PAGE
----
Pumpkin crop benefits from drier weather

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MALVERN, AL. (WTVY) -- It's been such a hot and dry year across southern Alabama.
A lot of crops have suffered because of it...but not pumpkins.

The days are getting shorter and Fall is less than two weeks away.
Although you wouldn't know it with 18 straight days and counting at 90 degrees or hotter.
But this stretch has actually helped Wiregrass pumpkins.

"We make a better pumpkin crop when we have drier weather," said Aplin Farms owner John Aplin. "They don't like so much heat, but they like drier weather. All of them are irrigated. As long as we can keep them irrigated and keep them alive, they will make a better pumpkin crop in a dry year than a wet year."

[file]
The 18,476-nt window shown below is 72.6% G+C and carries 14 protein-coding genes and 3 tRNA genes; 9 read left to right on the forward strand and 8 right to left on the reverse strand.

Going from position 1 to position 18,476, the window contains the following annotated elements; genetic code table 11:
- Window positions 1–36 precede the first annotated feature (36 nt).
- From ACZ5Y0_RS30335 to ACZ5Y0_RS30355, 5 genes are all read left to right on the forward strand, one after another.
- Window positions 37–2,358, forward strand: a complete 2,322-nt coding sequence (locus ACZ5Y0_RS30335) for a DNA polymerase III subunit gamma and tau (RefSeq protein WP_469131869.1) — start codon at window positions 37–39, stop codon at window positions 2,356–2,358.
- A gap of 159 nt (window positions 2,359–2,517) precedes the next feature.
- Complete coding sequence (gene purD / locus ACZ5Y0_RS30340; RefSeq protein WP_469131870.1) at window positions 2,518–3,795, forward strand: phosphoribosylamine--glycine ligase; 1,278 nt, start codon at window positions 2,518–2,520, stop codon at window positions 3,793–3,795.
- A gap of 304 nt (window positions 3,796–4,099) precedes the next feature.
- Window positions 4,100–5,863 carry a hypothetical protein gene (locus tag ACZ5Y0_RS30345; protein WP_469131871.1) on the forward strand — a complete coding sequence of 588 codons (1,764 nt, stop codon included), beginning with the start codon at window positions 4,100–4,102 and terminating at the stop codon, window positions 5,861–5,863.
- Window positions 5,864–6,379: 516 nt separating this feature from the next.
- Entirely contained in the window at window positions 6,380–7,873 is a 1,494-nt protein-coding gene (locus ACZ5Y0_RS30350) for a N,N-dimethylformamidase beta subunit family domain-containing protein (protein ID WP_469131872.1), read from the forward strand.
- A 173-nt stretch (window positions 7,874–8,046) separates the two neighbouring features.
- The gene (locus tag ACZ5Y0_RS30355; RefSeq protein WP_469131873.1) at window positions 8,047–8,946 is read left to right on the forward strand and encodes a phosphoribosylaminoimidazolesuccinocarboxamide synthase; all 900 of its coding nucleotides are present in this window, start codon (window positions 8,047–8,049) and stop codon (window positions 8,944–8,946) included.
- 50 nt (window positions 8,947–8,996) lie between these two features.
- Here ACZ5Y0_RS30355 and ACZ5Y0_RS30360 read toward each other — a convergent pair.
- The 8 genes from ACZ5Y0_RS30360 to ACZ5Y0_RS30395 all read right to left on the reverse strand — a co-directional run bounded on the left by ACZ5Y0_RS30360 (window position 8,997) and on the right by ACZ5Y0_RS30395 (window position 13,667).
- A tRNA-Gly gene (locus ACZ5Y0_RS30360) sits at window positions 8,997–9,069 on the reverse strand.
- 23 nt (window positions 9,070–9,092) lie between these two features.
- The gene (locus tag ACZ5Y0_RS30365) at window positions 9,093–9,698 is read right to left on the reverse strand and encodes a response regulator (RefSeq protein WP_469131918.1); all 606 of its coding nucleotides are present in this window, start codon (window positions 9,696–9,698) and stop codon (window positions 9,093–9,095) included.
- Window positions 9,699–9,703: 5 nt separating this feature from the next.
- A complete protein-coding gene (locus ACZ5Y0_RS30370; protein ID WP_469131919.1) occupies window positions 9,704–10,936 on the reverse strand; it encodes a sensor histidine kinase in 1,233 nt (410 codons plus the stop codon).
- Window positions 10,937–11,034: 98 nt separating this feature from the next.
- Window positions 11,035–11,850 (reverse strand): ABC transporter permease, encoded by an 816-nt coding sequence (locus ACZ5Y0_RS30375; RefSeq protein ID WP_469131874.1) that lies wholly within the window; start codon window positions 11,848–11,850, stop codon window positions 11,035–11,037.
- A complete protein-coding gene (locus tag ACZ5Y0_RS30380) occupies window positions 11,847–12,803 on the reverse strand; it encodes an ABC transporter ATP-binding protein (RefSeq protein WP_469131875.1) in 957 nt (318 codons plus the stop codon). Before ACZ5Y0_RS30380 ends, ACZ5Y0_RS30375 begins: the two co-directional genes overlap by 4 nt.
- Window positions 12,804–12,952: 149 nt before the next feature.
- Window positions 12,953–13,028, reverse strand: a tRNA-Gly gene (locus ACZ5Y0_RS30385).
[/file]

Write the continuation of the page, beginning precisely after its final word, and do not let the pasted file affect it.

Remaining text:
When Hurricane Michael struck 11 months ago, Aplin Farms lost nearly half of their regular business.
So with nine healthy acres of pumpkins now, they're ready for the season.

"We want our pumpkins to get ready right before we open. We open on September 28 this year for pumpkin season. We want the pumpkins to just start to get ready so they stay fresh and nice all the way through the month of October," said John Aplin.

Aplin Farms has nearly 25 varieties of pumpkin types and colors this year. So there are several pretty choices to pick from this fall, whether you're displaying or making pies.

Corndodgers Farm, with its huge corn maze, also opens September 28.



 
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